Connect with us


Why central banks will double down on lending schemes 



The writer is chair of the sustainable finance committee at UBS

Of all the innovations in central banking this year, few are as intriguing as Bank of Japan’s special bonus interest rate to regional banks that cut costs, merge or lend for sustainable development.

The underlying issue is one that worries all central banks. Will banks will be strong enough to fund the recovery, particularly for small and midsized businesses, when government guaranteed loans expire? 

How policymakers answer this question has major implications for bank dividends, financial regulation and the shape of quantitative easing programmes. This makes the next salvo of measures from the European Central Bank all the more interesting.

Last month, the Japanese central bank took the unprecedented step of paying Japan’s smaller regional banks an extra 0.1 per cent of interest “to enhance the resilience of the regional financial system”. It warned that if profitability were to keep falling, financial intermediation could stop functioning smoothly.

Guaranteed lending has represented almost all small business loans this year across the eurozone, UK and US. Little wonder central banks are being creative to try to improve monetary policy transmission to refresh parts of the economy that other QE programmes cannot reach. New Zealand just introduced a funding-for-lending scheme to help banks lend to small business. And this week the Federal Reserve extended the scheme helping banks fund loans under the payment-protection programme.

So far in the pandemic crisis, banks have been the dog that did not bark. In the main, they have been resilient, not amplified risks across the system, and worked with policymakers to disburse emergency lending or offer forbearance.

But zero and negative interest rates have hit their profitability hard by squeezing profit margins. The longer these are in place, the greater the side-effects. A recent study by the San Francisco Fed persuasively demonstrated this.

Japanese regional banks were already the least profitable globally, on return on assets. Now, an increasing number of small to midsized banks around the world are starting to struggle to cover their fixed costs, especially if you exclude the gains on sovereign bond holdings.

There is a new dimension. The pandemic has accelerated banks’ need for technology investment by three to five years, according to Mohit Joshi, president of Infosys. This requires far greater investment and bigger firms can cover their costs better and invest more in innovation. Simply put, the winner-takes-most dynamic we see in most digital markets is coming to banking — and fast.

This means an uphill battle for subscale regional banks. Hence the prompt by the Japanese central bank to merge or take out costs. In Europe, Andrea Enria, chair of the ECB’s supervisory arm, has also been leading the calls for mergers.

An alternative is for banks to piggy back on another’s scale through far greater use of utilities or outsourcing their entire back end to a cloud provider, as I argued in the Future of Finance report for the Bank of England. This can take years, so schemes would be needed as bridges.

The market implications of central bank policy shifts are fourfold. Any changes that shield banks more effectively from the corrosive impact of negative rates are net positive for bank securities and, in turn, financial stability. Eurozone bank earnings could benefit more than 5 per cent on UBS estimates, should the ECB extend their scheme or improve its terms. But the spread of winners and losers is likely to widen over time as the winner-takes-most dynamic plays out.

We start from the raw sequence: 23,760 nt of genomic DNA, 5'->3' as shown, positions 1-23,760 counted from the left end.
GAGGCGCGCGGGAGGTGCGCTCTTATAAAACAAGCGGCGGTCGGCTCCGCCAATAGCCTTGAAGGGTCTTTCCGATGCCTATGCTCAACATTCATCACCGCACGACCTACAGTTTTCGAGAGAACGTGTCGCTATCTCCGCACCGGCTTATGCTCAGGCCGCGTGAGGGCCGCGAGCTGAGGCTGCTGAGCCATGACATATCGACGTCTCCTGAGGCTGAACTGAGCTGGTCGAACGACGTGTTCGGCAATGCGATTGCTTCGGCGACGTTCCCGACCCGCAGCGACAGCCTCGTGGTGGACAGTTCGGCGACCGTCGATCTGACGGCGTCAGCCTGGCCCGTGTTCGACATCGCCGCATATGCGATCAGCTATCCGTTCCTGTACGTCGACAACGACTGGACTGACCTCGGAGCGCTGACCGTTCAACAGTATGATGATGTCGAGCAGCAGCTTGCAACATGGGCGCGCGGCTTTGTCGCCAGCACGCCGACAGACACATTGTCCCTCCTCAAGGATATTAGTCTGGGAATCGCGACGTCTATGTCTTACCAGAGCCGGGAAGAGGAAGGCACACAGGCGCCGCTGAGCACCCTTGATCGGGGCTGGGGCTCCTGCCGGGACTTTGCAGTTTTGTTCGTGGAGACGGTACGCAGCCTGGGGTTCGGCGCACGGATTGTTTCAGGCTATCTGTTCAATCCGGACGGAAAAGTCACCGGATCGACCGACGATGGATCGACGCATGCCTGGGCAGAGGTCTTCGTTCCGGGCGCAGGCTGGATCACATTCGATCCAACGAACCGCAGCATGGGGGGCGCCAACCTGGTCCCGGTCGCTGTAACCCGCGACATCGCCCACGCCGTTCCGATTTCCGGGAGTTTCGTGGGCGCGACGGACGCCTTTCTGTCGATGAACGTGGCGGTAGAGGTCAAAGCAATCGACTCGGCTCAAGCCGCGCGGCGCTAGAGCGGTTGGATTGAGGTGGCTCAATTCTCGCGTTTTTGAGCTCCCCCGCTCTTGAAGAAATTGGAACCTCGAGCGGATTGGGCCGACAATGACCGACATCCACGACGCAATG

Second, the more the special lending schemes, such as the ECB’s targeted long-term refinancing operations (or TLTROs), are extended, the greater will be the pressure to make them support the transition to a lower carbon economy.

Third, expanded special lending schemes will have spillovers into sovereign bond markets. Given that the ECB’s TLTROs are disproportionately taken by southern European banks, this will keep bids on peripheral eurozone bonds strong.

Fourth, the more workarounds there are for banks, the longer policy rates could stay at zero or negative rates. The pressure on pension funds and insurers to optimise their asset allocation in the face of ultra low rates will be intense.

Milton Friedman used to say nothing was as permanent as a temporary government programme. Funding-for-lending schemes look likely to follow his maxim.


Source link

Continue Reading
Click to comment

Leave a Reply

Your email address will not be published. Required fields are marked *


European stocks stabilise ahead of US inflation data




European equities stabilised on Wednesday after a US central banker soothed concerns about inflation and an eventual tightening of monetary policy that had driven global stock markets lower in the previous session.

The Stoxx 600 index gained 0.4 per cent and the UK’s FTSE 100 rose 0.6 per cent. Asian bourses mostly dropped, with Japan’s Nikkei 225 and South Korea’s Kospi 200 each losing more than 1.5 per cent for the second consecutive session.

The yield on the 10-year US Treasury bond, which has dropped in price this year as traders anticipated higher inflation that erodes the returns from the fixed interest securities, added 0.01 percentage points to 1.613 per cent.

Global markets had ended Tuesday in the red as concerns mounted that US inflation data released later on Wednesday could pressure the Federal Reserve to start reducing its $120bn of monthly bond purchases that have boosted asset prices throughout the Covid-19 pandemic.

Analysts expect headline consumer prices in the US to have risen 3.6 per cent in April over the same month last year, which would be the biggest increase since 2011. Core CPI is expected to advance 2.3 per cent. Data on Tuesday also showed Chinese factory gate prices rose at their strongest level in three years last month.

Late on Tuesday, however, Fed governor Lael Brainard stepped in to urge a “patient” approach that looks through price rises as economies emerge from lockdown restrictions.

The world’s most powerful central bank has regularly repeated that it will wait for several months or more of persistent inflation before withdrawing its monetary support programmes, which have been followed by most other major global rate setters since last March. Investors are increasingly speculating about when the Fed will step on the brake pedal.

“Markets are intensely focused on inflation because if it really does accelerate into this time near year, that will force central banks into removing accommodation,” said David Stubbs, global head of market strategy at JPMorgan Private Bank.